SINGLETON: Yes. I think we have seen this in the history of our country and our economy. When a new vehicle or technology is introduced that changes the way we communicate or increases productivity, everybody gets in because there are extremely low barriers to entry. Now, you have a lot of folks in there. What tends to happen is that the smaller players that can’t enhance or add value will either die off, be acquired or just go out of business. In that case, the bubble will break on them. I think that all the valuations will come down and it will cannibalize players in time.
GOODWIN: The last technology bubble involved the software companies in 1995. There were a series of IPOs. They all ran up 100% on the first day and they basically did not perform for the duration. I don’t know if you would call that the bubble bursting, but anybody who is looking for Internet stocks to be up 300% and 400% for 1999 is going to be sorely disappointed. I think that the more likely direction for the group is down, but I do think that there are a couple of leaders that have merged. [They] are probably going to do well because they have a real business, real strategy, real earnings and make smart acquisitions.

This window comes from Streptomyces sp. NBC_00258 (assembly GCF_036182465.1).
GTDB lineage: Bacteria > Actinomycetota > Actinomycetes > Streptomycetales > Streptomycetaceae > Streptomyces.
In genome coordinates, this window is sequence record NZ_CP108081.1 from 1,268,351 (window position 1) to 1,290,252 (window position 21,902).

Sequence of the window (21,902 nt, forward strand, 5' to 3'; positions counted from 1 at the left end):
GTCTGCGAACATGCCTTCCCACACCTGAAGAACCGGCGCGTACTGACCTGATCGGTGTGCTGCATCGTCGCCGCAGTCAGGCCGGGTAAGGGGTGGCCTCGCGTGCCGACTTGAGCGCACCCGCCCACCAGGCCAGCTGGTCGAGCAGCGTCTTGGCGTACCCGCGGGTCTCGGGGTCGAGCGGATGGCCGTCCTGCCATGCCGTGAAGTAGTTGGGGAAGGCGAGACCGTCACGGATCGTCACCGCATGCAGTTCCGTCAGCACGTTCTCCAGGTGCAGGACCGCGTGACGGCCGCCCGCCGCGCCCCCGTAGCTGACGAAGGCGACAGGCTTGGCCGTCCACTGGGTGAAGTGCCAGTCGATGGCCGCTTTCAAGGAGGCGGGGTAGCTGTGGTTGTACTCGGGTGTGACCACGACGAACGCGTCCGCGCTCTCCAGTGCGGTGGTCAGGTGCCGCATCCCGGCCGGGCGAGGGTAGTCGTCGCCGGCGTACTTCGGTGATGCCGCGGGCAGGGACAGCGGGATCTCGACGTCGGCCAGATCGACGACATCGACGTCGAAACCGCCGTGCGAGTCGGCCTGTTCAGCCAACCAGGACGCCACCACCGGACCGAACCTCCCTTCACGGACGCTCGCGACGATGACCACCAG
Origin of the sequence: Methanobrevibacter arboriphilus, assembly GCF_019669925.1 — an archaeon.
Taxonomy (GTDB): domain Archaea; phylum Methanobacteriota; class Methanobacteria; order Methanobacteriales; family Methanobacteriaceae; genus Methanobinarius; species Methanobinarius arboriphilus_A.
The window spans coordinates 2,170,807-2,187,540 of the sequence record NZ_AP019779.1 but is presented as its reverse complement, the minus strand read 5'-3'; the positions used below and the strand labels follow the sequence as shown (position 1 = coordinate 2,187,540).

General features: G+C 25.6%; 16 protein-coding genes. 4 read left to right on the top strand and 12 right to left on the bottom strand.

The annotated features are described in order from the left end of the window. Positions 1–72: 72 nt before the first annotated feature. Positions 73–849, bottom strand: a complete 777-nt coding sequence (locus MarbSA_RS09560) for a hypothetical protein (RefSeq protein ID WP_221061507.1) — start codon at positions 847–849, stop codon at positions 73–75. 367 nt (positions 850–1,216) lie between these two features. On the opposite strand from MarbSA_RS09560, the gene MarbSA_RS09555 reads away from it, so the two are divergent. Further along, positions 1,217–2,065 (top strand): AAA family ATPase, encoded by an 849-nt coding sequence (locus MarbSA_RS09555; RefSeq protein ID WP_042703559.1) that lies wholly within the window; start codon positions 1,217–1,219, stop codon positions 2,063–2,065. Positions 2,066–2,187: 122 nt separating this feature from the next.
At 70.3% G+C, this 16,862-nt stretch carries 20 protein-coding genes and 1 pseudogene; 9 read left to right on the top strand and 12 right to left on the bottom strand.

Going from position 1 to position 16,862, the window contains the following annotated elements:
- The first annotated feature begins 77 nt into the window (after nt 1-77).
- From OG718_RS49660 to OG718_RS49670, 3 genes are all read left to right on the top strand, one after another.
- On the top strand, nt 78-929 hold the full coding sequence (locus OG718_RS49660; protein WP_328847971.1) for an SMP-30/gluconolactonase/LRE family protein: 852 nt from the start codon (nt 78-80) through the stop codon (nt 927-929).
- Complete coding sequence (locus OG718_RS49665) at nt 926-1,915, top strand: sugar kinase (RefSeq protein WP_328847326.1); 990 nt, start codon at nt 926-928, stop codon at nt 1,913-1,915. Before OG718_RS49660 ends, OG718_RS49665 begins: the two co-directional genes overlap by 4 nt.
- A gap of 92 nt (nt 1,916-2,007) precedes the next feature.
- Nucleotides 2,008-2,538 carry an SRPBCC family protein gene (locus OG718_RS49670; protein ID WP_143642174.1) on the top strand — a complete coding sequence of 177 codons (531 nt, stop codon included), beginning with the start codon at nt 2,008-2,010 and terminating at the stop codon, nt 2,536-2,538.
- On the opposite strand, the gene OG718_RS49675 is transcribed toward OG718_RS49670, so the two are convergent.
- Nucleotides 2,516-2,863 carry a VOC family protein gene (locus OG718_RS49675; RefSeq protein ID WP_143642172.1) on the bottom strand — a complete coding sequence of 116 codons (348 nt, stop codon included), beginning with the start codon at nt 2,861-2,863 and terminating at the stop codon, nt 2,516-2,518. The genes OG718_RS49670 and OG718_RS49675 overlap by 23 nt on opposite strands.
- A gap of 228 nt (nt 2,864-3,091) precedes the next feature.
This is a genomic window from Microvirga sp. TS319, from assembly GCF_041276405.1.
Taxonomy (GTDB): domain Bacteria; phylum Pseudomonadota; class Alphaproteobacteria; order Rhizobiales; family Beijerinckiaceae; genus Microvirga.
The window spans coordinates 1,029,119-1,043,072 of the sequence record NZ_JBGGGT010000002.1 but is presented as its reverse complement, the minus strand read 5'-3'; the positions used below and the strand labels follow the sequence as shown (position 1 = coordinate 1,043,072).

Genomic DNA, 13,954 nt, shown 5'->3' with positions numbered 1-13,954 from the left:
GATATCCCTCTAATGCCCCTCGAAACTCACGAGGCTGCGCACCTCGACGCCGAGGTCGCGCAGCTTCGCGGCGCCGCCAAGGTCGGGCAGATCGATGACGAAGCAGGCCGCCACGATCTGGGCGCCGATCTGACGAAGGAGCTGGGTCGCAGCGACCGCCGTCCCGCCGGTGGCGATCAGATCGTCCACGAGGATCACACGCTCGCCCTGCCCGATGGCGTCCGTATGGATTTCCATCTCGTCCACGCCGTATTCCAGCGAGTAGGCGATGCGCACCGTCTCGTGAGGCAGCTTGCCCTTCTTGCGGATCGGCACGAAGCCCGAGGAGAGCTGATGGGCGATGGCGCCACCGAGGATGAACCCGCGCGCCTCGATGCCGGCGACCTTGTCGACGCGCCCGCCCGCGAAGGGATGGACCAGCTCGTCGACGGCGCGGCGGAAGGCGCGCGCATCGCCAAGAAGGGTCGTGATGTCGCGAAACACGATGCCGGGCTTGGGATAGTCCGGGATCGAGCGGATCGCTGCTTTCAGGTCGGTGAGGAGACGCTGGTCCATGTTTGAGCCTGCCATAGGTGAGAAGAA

I would like to caution investors not to equate Internet stocks with technology. We own several triple-digit winners, from 1998, that have nothing to do with the Internet except that it saves them money as a direct conduit to their customers. You’ll probably see one or two winners out of the spate of Internet stocks. There are also Internet funds that have done very well. I know investors like to kind of play with these hot stocks. My caution would be that, if you look at a 100% of your liquid assets, maybe you could risk 10% of your portfolio in these types of stocks and [other] areas that are considered very risky.
HOLLAND: Technology was the dominant performer in 1998 and was responsible for much of the 3.9% return of the Nasdaq. The mania surrounding the Internet is probably a bubble waiting to burst, however we must understand that the Internet is the greatest invention since the light bulb and has revolutionized communications. The Internet reminds me of the bio-tech craze in the late 1980s, early 1990s. Many of those companies have disappeared, but bio-tech research remains one of the most promising sectors in the pharmaceutical industry.
FRAZIER: I think that [investors] should be cautioned about [buying these stocks] especially on margin (buying securities with money borrowed from the broker). When the market really pulled back in September and October of last year, I had clients who were on margin. They had excellent stocks, especially Internet stocks, that have doubled and tripled and quadrupled. But when that market dived 19%, they started getting margin calls (money that must be paid to the brokerage to maintain your account). Consequently, they had